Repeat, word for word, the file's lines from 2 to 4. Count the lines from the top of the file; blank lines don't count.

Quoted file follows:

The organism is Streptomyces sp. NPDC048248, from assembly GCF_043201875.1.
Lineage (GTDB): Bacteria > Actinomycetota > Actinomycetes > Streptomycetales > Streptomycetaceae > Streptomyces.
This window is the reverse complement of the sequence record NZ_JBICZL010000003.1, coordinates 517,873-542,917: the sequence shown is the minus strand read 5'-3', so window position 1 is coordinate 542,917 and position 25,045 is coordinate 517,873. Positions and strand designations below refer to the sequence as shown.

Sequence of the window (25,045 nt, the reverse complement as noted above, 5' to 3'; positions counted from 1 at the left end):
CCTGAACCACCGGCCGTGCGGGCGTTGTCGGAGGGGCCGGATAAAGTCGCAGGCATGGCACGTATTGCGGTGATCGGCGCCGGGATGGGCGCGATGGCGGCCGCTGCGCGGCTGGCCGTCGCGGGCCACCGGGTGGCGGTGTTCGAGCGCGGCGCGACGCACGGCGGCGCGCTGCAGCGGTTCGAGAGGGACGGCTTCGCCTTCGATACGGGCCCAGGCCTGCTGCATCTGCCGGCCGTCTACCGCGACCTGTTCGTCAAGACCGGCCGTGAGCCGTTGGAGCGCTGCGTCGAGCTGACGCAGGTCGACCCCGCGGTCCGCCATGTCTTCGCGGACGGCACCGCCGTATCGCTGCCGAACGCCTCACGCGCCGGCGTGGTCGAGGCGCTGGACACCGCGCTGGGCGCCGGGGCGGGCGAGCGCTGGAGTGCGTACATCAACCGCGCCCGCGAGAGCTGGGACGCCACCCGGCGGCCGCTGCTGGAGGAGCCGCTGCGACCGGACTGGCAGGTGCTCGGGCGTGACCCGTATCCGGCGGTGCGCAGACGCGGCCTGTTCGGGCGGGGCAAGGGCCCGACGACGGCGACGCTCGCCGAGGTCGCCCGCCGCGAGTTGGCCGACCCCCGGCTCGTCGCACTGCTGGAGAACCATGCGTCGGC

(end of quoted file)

Lineage (GTDB): Bacteria > Actinomycetota > Actinomycetes > Streptomycetales > Streptomycetaceae > Streptomyces.
This window is the reverse complement of the sequence record NZ_JBICZL010000003.1, coordinates 517,873-542,917: the sequence shown is the minus strand read 5'-3', so window position 1 is coordinate 542,917 and position 25,045 is coordinate 517,873. Positions and strand designations below refer to the sequence as shown.

Sequence of the window (25,045 nt, the reverse complement as noted above, 5' to 3'; positions counted from 1 at the left end):